UMass Boston

UMass Boston’s campus is about twenty feet above high-tide level. By the end of the century, it could be surrounded by water under some scenarios of sea level rise caused by climate change.

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UMass Boston Photos

As a port city with low-lying areas, Boston, Massachusetts is particularly vulnerable to sea level rise that is expected to occur due to global warming. So, the city's mayor, Marty Walsh, is taking action now: He has commissioned a team of experts, called Climate Ready Boston, to report on how climate change will affect the city in coming years.

“The city has been working on climate change adaptation and mitigation for a while,” says UMass Boston Professor and hydrologist Ellen Douglas, who is part of the team. “But in 2012, when Hurricane Sandy devastated New York City, it made a lot of people in Boston realize that we dodged a bullet and that we need to make sure that we're prepared for an event like that.”

Climate Ready Boston is composed of about twenty people from a variety of disciplines and institutions, including oceanographers, climatologists, meteorologists hydrologists, engineers, atmospheric scientists, climate scientists and economists.

“We had people who work in consulting firms; we had people from Harvard and Northeastern and Boston University — all the local universities. It was really quite exciting and very educational to work with all these people,” Douglas says.

By mid-century, Boston should expect to see between six inches to a foot of sea level rise, Douglas says. Towards the end of the century, that figure could be as high as four to seven feet. Ten feet is the maximum estimate.

Under this worst-case scenario, South Boston and the financial district would be flooded and the Charles River dam could be over-topped or short-circuited, allowing water into Back Bay and Cambridge. “A very large part of the city that's not used to getting wet would be wet,” Douglas notes.

Most eastern seaboard cities in the US will face problems from climate disruption, scientists predict. Boston has a built-in advantage that may help it cope better than others, however. Boston has a wide tide range — about 10 feet — so a lot of the city’s infrastructure is already built to account for it. New York City’s tide range, on the other hand, is only about four feet, which helps explain why the big storm surge from Hurricane Sandy caused so much devastation.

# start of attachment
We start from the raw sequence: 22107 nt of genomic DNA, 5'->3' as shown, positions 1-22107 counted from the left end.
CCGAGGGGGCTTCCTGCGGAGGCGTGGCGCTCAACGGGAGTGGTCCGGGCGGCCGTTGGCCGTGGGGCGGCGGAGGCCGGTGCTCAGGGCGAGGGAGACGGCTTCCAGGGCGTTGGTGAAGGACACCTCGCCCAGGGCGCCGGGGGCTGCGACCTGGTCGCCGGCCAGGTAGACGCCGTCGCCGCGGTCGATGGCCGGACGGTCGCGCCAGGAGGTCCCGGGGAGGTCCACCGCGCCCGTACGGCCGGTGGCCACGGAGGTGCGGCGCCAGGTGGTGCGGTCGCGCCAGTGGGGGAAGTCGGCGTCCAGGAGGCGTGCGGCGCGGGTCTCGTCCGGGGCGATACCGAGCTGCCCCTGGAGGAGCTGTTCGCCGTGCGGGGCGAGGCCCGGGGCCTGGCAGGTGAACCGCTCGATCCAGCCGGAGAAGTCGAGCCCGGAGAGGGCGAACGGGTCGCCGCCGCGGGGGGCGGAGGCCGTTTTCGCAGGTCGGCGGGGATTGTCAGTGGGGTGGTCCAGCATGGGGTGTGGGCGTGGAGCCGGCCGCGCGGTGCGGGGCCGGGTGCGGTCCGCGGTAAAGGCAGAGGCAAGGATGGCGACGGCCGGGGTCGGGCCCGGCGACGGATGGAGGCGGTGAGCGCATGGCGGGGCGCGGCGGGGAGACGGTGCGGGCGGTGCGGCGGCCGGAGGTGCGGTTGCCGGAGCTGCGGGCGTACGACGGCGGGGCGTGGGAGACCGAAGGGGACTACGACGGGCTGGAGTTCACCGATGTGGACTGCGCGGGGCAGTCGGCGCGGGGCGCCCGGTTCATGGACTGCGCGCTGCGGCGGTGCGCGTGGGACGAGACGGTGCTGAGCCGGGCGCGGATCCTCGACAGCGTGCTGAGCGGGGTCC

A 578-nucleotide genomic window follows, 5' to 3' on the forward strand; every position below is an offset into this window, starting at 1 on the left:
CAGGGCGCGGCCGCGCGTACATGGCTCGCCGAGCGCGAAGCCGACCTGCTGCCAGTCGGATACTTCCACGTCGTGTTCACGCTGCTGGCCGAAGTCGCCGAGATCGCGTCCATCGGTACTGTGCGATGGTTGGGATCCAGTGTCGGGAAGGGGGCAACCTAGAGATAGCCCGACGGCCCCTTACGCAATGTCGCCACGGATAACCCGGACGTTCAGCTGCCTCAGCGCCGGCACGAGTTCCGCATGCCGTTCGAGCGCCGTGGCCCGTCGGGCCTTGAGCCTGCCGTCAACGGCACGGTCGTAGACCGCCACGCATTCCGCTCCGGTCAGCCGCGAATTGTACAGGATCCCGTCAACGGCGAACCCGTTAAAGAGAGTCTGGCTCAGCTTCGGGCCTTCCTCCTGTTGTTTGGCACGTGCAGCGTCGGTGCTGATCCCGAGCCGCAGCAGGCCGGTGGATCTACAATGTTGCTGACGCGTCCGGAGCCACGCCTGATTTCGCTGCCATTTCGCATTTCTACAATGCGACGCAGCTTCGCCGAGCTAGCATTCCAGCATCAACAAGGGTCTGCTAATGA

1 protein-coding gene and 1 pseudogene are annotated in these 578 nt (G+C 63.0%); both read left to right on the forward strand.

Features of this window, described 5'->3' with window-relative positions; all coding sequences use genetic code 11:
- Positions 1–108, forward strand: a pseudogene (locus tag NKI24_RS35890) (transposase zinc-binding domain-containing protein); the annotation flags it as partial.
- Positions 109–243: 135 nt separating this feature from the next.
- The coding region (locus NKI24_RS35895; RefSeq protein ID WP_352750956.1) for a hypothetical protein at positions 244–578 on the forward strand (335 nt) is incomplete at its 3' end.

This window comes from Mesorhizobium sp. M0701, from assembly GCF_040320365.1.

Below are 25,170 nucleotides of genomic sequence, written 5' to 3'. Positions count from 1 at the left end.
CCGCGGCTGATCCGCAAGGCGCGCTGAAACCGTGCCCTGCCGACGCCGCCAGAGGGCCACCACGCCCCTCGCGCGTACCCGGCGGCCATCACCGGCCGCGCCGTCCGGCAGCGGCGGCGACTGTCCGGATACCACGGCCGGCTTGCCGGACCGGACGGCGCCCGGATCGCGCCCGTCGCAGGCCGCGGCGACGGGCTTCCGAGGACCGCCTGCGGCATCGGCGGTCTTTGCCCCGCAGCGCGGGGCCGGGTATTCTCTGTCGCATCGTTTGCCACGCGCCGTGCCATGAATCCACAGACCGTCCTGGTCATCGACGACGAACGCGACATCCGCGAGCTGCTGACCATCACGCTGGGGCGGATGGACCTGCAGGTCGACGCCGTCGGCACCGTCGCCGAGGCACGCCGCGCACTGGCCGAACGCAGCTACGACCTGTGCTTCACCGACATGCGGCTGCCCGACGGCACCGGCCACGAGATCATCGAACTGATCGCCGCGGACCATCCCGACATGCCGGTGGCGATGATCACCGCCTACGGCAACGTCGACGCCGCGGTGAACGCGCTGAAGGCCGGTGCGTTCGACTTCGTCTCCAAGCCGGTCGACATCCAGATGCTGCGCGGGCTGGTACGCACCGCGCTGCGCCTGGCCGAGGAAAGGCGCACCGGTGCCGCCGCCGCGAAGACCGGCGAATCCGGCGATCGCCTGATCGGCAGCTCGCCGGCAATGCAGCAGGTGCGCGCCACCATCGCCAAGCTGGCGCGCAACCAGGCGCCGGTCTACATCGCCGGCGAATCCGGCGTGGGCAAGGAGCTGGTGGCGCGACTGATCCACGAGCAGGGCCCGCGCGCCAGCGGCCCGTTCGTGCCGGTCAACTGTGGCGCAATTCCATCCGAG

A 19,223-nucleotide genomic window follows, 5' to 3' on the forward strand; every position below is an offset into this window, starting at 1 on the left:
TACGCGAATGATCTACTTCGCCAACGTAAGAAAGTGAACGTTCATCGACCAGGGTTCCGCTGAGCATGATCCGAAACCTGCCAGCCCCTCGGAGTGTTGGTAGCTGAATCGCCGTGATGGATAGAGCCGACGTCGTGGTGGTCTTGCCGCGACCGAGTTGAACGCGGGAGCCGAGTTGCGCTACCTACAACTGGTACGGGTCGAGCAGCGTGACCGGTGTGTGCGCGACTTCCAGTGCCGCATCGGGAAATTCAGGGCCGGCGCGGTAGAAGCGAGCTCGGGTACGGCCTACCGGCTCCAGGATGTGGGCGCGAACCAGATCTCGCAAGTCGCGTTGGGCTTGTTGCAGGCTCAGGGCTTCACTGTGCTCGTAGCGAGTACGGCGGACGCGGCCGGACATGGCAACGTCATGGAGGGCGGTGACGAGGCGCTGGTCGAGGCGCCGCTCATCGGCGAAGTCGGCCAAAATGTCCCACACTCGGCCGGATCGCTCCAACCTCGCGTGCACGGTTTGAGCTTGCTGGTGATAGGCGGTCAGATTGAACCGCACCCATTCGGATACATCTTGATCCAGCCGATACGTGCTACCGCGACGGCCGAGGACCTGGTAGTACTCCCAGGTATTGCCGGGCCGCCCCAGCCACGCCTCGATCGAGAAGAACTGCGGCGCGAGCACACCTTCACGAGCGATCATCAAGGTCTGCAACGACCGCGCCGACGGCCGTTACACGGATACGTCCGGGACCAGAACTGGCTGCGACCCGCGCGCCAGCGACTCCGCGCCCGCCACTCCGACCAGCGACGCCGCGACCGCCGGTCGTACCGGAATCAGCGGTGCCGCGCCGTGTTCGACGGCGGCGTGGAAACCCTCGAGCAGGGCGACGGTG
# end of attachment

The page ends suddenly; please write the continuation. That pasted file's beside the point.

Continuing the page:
“In Boston, if a five-foot storm surge hits, which is our extreme storm surge at low tide, we might not even notice,” Douglas points out. Nevertheless, the Climate Ready Boston task force has begun to prepare a vulnerability assessment and look at resilience strategies for the future.

Teams of researchers are mining data and looking at past reports to pull together an integrated strategy for the city. They are also doing talking to communities to figure out what most concerns them, and consulting with city and state agencies, such as Massport, MBTA and Mass DOT.

“All the agencies are figuring out how their infrastructure is going to be impacted and how their operations are going to be impacted,” Douglas explains. “It's a matter of figuring out how you're going to work that into the long-term plan. We have time, which is the good news. We have some vulnerability now, but the agencies have time to integrate this into their long-term planning, as far as upgrading their infrastructure or building new infrastructure for protection and for flood-proofing.”

Increasing heat could also present challenges, Douglas says. Average temperatures may rise eight to ten degrees over the next century, which could lead to many more 90 or 100 degree days than the city is used to. Temperatures in Boston typically top 90 degrees about 11 days a year. By the end of the century, under the worst emissions scenario, it could be as many as 90 days a year — essentially a full summer’s worth of heat wave.

“It's not even just the number of days, but it's the number of consecutive days,” Douglas points out. “After about three to five days, cooling systems just can't keep extracting the heat, so they begin to not work as well and as efficiently. It’s a real concern, health-wise, when you're looking at those kinds of temperatures.”

Despite the uncertainties inherent in these predictions, Douglas believes people must start viewing climate disruption as an emergency to be dealt with now, not later.

“Observations over the last decade have shown us that there are long-term impacts, but there are impacts that are occurring now and things are happening faster than we expected,” Douglas says. “The thing that’s striking is the number of times you hear ‘record-breaking,’” she adds. “Statistically speaking, records will always be broken, but the time between records is supposed to increase. Records are now being broken over and over, and increasingly faster. So that's what makes you realize that the climate is changing, because everything that happens seems to be a record event.”

This article is based on an interview that aired on PRI’s Living on Earth with Steve Curwood.

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